When it comes to connectivity, the SF310 is nothing out of the ordinary. Along its left side are a Gigabit Ethernet port, VGA video output, 3.5mm headphone and microphone jacks and a memory card reader, while two USB 2.0 ports and an HDMI socket are hidden under a soft-hinged flap. There is an aesthetic benefit, but practically it’s slightly annoying. Along the right you’ll find a third USB 2.0 port (which you can use to charge your gadgets even when the laptop is turned off) and the DVD Rewriter, while wireless duties are catered for by Wi-Fi N and Bluetooth 3.0.
The keyboard looks similar to that found on previous Samsungs such as the Q330, which is a good thing as it maintains the same impeccable layout with intelligent shortcuts and a convenient second function key just to the left of the cursor keys – a feature we wish more manufacturers employed. Unfortunately we didn’t find the key action particularly satisfying, as it’s rather shallow and lacks crispness. The huge touchpad is also a real pain where typing is concerned, as we found our palms hitting it and causing the cursor to jump about. While there is a shortcut to turn the pad off, ideally this shouldn’t be necessary in the first place.
On its own, the touchpad leaves us with mixed feelings. Its large, smooth surface, high sensitivity and flawless multi-touch performance lend themselves excellently to navigation. However – just like Apple’s touchpads on its Macbook range and HP’s ClickPad as found on the ProBook 4720s – its buttons have been incorporated into the pad itself. This looks great, offers more usable area and is fine for casual use, but working with it for extended periods reveals a few potentially major irritations, such as unreliable scrolling and the pad moving the cursor because it mistakenly registered a press on one of its ‘buttons’ as a touch movement. Even worse, pressing it in certain areas fails to register as a click despite it feeling like the button underneath has been pressed, and after pressing the bottom left corner it occasionally sticks for a second before popping up again, preventing fast double-clicks.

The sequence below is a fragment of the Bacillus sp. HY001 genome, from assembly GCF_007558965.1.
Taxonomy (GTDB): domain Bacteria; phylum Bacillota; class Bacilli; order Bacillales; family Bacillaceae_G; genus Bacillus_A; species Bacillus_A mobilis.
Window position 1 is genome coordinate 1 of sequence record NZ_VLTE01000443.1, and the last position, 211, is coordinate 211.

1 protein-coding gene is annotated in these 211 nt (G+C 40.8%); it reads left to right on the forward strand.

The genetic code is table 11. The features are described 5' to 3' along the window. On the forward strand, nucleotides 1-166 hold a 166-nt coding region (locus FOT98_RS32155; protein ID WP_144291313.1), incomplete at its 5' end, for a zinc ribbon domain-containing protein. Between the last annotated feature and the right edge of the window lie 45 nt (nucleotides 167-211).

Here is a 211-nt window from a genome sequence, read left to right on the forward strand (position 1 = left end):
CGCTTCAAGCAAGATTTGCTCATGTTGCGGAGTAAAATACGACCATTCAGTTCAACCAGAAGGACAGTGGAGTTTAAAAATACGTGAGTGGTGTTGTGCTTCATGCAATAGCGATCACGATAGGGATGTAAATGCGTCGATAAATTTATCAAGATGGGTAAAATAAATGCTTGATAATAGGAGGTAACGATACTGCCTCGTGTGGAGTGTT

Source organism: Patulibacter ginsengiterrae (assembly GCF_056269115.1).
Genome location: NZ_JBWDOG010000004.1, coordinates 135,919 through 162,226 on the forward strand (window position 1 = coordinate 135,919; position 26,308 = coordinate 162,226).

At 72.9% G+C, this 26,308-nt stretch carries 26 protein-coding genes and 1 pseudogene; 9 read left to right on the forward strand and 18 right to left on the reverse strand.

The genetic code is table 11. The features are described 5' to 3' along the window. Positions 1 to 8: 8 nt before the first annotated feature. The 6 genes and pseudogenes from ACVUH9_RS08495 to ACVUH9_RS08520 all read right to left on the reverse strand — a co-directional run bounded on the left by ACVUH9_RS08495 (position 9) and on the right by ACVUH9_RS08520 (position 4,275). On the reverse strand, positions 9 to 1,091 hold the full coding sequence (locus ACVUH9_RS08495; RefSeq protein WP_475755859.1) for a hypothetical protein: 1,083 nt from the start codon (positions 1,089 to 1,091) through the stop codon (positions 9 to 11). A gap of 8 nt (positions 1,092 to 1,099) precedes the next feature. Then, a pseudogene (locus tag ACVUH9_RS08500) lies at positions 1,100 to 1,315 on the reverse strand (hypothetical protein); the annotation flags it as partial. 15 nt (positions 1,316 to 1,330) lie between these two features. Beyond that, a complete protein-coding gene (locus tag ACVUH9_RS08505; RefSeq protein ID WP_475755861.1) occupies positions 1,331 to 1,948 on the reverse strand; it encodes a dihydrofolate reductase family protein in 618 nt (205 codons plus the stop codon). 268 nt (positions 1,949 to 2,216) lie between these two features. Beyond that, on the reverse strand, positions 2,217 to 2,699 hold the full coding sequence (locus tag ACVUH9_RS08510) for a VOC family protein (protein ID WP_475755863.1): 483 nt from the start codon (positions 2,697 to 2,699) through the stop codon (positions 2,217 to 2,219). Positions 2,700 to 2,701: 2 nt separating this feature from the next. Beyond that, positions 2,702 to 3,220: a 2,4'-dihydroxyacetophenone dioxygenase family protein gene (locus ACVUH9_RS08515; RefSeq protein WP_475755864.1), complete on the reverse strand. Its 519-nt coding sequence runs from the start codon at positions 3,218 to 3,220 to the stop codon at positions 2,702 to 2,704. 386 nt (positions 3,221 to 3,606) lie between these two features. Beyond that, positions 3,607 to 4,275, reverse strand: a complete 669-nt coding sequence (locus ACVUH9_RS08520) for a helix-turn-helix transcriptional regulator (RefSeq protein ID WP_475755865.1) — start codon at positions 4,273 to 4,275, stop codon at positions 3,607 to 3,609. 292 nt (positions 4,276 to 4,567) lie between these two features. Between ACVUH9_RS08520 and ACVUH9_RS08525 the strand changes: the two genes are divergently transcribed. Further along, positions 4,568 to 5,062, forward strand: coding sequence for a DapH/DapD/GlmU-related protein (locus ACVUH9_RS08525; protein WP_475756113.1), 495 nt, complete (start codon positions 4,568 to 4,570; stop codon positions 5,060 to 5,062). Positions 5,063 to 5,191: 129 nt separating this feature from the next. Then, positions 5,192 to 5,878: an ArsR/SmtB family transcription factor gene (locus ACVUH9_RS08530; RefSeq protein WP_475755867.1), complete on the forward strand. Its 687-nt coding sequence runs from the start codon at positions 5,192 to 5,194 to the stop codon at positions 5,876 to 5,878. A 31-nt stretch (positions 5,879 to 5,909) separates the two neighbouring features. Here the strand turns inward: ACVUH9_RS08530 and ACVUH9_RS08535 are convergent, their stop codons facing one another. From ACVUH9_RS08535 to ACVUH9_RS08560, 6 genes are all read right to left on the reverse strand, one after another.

Despite some notable negatives, the SF310’s 13.3in screen is generally good enough. It sports a standard 1,366 x 768 resolution and features a glossy coating that causes distracting reflections, but also lends colours extra vibrancy and enhances perceived contrast. You get decent dark detailing in films despite the display’s inability to distinguish between the closest dark shades, though this leads to less detail in lighter shades. Backlighting isn’t even but there’s no sign of bleed, sharpness is good and banding almost unnoticeable. While vertical viewing angles are almost inevitably weak, horizontal ones are above par.
Sonically, this Samsung laptop is surprisingly accomplished considering its size. The speakers manage a decent amount of depth, detail and even some bass, at very audible volumes – though you’ll want to keep them below maximum to prevent distortion.